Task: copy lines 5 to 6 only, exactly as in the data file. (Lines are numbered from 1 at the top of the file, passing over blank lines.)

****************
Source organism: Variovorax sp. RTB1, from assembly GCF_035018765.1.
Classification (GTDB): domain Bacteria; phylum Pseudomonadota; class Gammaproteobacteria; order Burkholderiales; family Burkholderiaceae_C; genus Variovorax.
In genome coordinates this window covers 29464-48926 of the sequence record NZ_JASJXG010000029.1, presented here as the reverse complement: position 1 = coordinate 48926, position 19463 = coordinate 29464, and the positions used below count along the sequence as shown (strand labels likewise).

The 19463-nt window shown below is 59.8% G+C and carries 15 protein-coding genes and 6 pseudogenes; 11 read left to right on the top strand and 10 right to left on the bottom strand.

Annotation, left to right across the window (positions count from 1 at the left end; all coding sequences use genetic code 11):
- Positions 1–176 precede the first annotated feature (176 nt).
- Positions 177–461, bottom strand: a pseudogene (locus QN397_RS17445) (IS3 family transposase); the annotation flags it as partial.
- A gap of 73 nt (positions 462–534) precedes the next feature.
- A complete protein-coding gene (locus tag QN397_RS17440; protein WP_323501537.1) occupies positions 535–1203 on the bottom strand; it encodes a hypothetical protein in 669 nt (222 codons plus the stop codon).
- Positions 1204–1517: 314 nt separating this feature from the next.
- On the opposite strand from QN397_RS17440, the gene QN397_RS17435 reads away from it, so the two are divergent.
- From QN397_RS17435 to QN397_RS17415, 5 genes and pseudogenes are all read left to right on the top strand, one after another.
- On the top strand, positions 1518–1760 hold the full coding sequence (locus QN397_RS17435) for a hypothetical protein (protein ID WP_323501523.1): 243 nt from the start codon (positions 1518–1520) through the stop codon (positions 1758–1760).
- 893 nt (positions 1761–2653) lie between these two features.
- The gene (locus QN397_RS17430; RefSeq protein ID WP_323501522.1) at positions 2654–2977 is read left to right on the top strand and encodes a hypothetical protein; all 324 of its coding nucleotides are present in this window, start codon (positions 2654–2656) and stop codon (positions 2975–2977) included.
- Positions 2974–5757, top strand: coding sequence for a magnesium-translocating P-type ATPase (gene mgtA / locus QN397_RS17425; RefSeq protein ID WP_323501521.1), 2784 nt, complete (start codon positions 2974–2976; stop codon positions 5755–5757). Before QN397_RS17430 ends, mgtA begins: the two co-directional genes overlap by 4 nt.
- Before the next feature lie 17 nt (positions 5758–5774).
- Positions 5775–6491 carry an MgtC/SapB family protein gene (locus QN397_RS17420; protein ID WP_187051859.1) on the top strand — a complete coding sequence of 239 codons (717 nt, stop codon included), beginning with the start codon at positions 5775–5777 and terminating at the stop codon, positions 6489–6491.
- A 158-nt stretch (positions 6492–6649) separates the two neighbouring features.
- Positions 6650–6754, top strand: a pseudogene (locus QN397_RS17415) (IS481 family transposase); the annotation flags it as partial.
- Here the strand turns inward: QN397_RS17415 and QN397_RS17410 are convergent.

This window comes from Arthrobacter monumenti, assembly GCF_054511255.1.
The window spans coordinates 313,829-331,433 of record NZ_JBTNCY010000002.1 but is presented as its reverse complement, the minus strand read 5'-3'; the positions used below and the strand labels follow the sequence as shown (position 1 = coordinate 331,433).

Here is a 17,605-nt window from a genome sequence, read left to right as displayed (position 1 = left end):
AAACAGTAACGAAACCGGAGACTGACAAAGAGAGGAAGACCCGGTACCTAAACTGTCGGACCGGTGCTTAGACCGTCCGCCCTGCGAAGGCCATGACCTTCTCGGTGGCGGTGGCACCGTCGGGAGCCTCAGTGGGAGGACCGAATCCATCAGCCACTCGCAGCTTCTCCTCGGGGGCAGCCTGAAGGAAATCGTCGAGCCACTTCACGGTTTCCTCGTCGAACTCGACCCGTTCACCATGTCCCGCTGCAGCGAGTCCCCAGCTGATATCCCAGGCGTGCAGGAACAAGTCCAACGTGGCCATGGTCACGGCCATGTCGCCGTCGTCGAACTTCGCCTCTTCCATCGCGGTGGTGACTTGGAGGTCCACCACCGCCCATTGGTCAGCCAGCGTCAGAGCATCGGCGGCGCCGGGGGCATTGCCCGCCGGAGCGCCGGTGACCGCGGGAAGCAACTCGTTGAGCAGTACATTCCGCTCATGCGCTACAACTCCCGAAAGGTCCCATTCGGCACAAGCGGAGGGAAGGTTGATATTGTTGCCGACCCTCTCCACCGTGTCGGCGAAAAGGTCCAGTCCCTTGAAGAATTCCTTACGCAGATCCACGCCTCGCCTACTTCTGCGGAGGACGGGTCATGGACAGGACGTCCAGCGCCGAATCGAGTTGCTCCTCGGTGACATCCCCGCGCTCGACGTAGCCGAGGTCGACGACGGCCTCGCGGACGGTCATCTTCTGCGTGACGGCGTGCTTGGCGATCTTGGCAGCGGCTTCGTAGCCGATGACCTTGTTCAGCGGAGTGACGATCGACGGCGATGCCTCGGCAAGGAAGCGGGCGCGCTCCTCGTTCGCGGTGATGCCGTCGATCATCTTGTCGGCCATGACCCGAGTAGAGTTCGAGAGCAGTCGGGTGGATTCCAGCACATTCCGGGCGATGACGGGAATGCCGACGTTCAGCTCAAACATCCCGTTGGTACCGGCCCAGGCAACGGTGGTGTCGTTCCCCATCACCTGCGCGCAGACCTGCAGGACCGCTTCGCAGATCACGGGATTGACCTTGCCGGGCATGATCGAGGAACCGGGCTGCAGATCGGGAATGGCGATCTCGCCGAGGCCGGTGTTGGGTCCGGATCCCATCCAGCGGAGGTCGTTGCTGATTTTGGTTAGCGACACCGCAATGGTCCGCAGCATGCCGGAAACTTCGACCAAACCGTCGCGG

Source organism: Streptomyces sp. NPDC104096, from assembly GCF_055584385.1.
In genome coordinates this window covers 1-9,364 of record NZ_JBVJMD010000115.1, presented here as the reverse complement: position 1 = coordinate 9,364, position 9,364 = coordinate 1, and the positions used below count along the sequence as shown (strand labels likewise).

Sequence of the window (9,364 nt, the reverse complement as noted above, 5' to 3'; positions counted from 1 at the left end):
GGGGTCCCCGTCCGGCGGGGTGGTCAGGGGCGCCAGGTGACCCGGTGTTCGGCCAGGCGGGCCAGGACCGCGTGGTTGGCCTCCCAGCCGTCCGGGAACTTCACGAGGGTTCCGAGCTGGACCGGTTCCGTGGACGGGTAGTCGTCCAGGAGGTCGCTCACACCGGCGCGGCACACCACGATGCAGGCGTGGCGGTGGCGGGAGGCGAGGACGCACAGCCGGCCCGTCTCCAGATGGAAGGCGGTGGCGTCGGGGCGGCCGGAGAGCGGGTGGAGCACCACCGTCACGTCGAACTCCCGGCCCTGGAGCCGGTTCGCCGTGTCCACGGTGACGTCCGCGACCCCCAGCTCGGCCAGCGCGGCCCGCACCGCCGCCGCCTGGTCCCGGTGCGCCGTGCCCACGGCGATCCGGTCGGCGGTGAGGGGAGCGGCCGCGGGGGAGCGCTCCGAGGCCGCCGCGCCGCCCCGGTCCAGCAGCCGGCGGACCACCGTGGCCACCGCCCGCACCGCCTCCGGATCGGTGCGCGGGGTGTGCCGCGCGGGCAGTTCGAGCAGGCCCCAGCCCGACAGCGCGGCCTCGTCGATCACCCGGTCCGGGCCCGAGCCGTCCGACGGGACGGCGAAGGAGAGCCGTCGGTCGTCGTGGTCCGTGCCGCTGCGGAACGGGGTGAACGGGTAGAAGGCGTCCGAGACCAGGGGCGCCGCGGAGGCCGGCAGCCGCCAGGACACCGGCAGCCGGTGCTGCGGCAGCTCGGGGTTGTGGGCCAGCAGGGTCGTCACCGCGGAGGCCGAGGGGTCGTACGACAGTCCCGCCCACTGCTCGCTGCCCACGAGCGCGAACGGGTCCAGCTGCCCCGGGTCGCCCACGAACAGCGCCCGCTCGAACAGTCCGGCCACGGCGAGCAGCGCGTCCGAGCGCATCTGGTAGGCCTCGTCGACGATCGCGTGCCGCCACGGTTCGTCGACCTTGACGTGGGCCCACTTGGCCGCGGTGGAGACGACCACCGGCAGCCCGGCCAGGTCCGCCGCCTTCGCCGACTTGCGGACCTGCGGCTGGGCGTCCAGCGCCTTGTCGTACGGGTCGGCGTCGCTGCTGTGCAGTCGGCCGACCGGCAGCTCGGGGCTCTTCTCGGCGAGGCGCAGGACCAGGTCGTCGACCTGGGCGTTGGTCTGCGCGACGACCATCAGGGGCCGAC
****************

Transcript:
Annotation, left to right across the window (positions count from 1 at the left end; all coding sequences use genetic code 11):
- Positions 1–176 precede the first annotated feature (176 nt).